Brainstorming a Model for a Digital Humanities Network at Georgetown

Adam Rothman (History) led a discussion with faculty from various humanities departments and Lauinger staff about creating a network for collaborating on digital humanities projects on the final day of TLISI. Adam gave examples from his own class, including a digitized journal of a Jesuit priest during the Mexican War of 1848, and this visualization by CS major Matthew Burdumy showing the volume and density of the slave trade on a Google map (a site that has been viewed 10,000 times). Digital projects, he says, enhance student learning in his class by engaging his students with the artifacts and showing how they are used in creating history. Furthermore, he puts forth, humanities can be used to shed light on the digital age. Faculty agreed that these projects require a great deal of time, effort, and collaboration from various departments, and a network would facilitate the production and dissemination process. Faculty brainstormed onsite and virtual resources for faculty and students to learn about coding, and what a repository for created projects might look like. Both faculty and students who may not necessarily come from CS backgrounds would benefit from learning digital forms of research. These methods are not merely digital for the sake of it, but are similar to research methods that have been used for thousands of years. How will a digital humanities network look at Georgetown? The future is in the works! CNDLS wishes to thank Adam Rothman for facilitating this important conversation at TLISI this year.  

Adam Rothman (History) led a discussion with faculty from various humanities departments and Lauinger staff about creating a network for collaborating on digital humanities projects on the final day of TLISI. Adam gave examples from his own class, including a digitized journal of a Jesuit priest during the Mexican War of 1848, and this visualization by CS major Matthew Burdumy showing the volume and density of the slave trade on a Google map (a site that has been viewed 10,000 times). Digital projects, he says, enhance student learning in his class by engaging his students with the artifacts and showing how they are used in creating history. Furthermore, he puts forth, humanities can be used to shed light on the digital age.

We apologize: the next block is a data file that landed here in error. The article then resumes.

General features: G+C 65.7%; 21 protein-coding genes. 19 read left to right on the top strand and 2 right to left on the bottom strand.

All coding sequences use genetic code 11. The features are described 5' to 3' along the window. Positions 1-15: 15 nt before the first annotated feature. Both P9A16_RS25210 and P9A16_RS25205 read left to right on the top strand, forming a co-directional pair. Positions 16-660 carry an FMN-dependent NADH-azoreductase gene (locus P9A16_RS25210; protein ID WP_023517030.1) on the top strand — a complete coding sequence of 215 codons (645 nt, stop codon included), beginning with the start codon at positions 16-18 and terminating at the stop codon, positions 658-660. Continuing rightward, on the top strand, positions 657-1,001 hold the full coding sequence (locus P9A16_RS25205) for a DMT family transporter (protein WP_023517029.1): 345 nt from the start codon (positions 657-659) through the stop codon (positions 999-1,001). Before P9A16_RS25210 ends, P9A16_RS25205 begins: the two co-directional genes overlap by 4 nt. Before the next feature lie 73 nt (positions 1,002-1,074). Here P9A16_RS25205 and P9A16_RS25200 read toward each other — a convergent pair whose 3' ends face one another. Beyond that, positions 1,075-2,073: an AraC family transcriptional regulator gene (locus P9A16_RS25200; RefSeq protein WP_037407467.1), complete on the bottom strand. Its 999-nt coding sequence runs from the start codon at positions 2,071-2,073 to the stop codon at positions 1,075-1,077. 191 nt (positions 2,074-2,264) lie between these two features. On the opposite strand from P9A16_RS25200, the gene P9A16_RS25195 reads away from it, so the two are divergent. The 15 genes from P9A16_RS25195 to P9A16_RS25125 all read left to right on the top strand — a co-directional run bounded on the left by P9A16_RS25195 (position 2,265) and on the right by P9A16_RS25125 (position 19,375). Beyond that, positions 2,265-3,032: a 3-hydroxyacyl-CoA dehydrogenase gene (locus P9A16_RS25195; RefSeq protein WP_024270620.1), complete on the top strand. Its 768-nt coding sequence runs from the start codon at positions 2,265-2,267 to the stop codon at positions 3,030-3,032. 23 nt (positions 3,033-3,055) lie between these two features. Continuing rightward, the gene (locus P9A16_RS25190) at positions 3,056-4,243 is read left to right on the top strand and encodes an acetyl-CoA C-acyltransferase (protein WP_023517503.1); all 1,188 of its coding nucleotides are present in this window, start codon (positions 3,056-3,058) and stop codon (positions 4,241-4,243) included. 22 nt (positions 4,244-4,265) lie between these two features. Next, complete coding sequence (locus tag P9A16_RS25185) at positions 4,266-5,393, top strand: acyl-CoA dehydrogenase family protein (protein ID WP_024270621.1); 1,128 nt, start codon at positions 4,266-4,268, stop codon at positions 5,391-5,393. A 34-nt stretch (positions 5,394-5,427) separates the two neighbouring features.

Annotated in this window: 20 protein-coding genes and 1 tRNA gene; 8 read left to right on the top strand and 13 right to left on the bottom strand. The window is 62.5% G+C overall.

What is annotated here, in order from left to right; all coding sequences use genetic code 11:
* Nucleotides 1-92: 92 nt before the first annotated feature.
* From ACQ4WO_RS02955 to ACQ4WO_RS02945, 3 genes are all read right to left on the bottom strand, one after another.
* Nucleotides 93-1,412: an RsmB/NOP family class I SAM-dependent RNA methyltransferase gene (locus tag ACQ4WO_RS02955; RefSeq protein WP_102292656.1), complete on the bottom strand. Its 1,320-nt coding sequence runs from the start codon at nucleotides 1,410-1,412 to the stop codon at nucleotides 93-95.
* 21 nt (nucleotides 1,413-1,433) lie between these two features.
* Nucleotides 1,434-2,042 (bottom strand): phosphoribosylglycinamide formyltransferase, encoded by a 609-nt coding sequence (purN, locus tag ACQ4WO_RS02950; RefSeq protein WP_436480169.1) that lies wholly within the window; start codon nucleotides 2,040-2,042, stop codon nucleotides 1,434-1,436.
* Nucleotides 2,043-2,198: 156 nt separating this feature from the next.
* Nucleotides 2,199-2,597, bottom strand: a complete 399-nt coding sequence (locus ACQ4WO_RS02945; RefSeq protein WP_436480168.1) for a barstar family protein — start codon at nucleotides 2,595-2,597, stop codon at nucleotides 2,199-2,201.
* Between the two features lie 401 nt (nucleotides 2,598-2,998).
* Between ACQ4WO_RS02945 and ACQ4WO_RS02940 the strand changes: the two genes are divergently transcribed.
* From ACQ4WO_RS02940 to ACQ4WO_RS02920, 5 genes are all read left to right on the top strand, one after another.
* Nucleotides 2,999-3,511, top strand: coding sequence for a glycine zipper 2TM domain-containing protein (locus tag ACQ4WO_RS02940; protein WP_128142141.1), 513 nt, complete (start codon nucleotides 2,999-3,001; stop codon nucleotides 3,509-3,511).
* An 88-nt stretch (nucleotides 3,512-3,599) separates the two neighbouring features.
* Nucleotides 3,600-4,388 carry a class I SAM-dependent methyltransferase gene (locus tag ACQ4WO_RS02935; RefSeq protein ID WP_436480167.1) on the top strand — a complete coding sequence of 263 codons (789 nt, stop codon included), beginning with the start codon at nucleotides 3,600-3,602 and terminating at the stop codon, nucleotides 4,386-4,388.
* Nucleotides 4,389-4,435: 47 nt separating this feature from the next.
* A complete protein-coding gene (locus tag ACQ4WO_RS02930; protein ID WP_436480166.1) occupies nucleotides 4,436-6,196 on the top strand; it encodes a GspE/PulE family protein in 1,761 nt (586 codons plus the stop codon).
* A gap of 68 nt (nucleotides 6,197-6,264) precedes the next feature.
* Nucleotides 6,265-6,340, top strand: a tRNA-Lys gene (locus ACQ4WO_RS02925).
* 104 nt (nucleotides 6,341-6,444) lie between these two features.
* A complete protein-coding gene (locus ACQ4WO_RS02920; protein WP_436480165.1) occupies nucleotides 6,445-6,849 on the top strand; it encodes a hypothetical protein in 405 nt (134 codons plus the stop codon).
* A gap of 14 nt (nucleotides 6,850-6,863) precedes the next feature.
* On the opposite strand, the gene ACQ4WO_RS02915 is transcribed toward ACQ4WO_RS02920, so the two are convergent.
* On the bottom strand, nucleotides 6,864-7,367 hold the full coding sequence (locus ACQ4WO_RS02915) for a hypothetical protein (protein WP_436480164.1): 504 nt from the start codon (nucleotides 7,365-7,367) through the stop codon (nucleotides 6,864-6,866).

Faculty agreed that these projects require a great deal of time, effort, and collaboration from various departments, and a network would facilitate the production and dissemination process. Faculty brainstormed onsite and virtual resources for faculty and students to learn about coding, and what a repository for created projects might look like.

Both faculty and students who may not necessarily come from CS backgrounds would benefit from learning digital forms of research. These methods are not merely digital for the sake of it, but are similar to research methods that have been used for thousands of years.

How will a digital humanities network look at Georgetown? The future is in the works!

CNDLS wishes to thank Adam Rothman for facilitating this important conversation at TLISI this year.